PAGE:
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Libyan Rebel Leader to Visit China


NATO says an accidental strike by its forces may have killed civilians in the Libyan capital, Tripoli.

The alliance said Sunday the air strikes were launched against a military missile site, but "one weapon did not strike the intended target" because of a possible "weapons system failure." NATO said it regretted the "loss of innocent civilian lives."

Libyan officials said the NATO warplanes struck a residential neighborhood and killed nine people, including two children.

This was the second recent admission of deadly error by coalition forces. On Saturday, NATO acknowledged that aircraft under its command had accidentally hit a rebel column near the oil refinery town of Brega on the frontline between the rebel-held east and the mainly government-held west on Thursday. The number of casualties in that attack were not revealed.

China says the head of the Libyan rebel group opposing leader Moammar Gadhafi will visit China this week.

The Chinese foreign ministry said in a statement Monday that Mustafa Abdel-Jalil, head of the Transitional National Council, will make a two-day visit beginning Tuesday.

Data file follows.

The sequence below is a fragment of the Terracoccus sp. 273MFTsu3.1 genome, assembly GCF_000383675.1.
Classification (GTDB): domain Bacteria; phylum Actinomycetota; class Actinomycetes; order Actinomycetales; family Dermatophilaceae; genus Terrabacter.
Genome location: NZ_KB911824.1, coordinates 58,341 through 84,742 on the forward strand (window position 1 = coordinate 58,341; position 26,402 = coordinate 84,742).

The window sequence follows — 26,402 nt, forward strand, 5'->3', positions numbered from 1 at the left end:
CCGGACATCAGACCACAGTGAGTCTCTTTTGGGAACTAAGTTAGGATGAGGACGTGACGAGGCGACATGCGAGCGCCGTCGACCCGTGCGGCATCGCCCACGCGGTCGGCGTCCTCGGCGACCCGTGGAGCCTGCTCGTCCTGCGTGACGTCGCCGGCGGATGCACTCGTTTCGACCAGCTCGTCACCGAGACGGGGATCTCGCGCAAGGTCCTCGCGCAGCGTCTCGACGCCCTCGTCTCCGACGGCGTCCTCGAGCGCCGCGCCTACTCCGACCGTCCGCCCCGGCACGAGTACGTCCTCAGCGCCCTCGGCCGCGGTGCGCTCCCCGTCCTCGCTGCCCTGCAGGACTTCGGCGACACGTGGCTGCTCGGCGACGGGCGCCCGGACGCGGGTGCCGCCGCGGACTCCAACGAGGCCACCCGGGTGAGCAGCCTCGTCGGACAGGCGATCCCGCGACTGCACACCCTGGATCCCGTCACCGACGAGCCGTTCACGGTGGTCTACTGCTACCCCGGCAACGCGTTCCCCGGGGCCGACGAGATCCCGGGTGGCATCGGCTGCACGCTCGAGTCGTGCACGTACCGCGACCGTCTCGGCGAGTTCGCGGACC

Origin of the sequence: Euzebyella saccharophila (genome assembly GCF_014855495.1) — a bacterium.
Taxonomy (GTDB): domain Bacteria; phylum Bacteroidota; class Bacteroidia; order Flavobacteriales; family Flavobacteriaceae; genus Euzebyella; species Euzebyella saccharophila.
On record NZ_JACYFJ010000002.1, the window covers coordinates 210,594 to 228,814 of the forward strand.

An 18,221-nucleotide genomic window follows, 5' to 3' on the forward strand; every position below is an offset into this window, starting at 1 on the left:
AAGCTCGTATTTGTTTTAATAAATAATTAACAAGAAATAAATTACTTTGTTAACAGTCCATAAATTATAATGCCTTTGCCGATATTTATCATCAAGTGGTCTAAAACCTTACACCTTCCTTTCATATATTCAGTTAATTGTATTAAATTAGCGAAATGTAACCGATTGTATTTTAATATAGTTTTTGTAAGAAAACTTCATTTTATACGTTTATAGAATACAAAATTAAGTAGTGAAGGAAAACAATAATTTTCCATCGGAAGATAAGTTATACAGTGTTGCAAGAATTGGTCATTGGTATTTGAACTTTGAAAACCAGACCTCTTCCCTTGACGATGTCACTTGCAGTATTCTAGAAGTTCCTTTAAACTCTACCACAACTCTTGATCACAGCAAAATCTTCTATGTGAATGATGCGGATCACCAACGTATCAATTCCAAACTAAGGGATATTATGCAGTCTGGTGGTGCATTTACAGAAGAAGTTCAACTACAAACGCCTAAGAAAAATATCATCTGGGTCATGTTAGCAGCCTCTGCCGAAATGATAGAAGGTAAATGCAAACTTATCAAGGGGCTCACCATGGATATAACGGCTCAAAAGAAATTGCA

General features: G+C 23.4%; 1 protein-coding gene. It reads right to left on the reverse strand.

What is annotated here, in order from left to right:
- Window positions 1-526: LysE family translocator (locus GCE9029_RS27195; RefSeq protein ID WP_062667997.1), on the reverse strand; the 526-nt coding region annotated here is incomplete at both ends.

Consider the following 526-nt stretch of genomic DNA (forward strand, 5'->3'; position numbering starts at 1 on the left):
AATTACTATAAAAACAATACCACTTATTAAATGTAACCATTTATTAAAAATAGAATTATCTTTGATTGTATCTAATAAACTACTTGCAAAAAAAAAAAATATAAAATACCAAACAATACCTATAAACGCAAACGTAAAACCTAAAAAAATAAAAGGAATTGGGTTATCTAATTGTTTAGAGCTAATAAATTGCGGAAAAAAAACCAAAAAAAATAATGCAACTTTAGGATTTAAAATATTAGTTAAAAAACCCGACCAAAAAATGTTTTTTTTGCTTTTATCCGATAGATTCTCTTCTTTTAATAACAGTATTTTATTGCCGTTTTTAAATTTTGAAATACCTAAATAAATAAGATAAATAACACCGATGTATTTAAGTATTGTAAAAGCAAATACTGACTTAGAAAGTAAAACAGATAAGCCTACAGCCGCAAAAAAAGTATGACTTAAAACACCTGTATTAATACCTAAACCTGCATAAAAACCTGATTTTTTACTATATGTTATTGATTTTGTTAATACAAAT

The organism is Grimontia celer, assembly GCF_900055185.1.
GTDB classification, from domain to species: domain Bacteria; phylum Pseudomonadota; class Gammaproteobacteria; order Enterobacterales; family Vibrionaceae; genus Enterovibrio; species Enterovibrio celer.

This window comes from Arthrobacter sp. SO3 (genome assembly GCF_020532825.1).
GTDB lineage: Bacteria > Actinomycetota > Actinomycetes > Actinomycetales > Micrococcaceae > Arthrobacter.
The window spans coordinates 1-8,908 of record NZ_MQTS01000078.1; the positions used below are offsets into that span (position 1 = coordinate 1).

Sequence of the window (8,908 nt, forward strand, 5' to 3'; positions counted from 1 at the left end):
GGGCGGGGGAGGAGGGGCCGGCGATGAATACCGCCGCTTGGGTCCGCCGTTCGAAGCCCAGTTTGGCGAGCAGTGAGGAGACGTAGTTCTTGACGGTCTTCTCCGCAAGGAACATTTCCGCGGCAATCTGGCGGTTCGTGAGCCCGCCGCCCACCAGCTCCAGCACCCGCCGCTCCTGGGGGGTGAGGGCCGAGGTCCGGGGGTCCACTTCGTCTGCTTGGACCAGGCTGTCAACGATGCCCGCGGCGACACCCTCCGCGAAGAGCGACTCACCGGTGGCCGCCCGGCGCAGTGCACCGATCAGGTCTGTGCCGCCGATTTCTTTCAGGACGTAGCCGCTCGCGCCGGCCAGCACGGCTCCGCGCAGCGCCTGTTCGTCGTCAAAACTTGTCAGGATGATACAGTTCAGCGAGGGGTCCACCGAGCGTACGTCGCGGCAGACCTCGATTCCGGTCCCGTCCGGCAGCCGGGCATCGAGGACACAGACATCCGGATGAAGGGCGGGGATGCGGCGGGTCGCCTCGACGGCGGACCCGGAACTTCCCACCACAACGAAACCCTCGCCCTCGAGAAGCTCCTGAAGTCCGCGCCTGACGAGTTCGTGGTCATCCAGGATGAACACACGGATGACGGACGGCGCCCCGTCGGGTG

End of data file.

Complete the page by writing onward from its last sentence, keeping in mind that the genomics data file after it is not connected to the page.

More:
China held talks earlier this month with an envoy from Gadhafi, and Chinese diplomats have met with anti-Gadhafi rebels based in Bengazhi. China has complained that NATO air strikes against government positions in Libya go beyond a U.N. Security Council resolution allowing military action to protect citizens.

Sunday, rebels and medical officials in Libya say fighting near the rebel-held western city of Misrata has killed at least nine people and wounded more than 50 others.

The officials said forces loyal to Libyan leader Gadhafi used heavy artillery to pummel Dafniya, just west of Misrata.

Some information for this report was provided by AP, AFP and Reuters.

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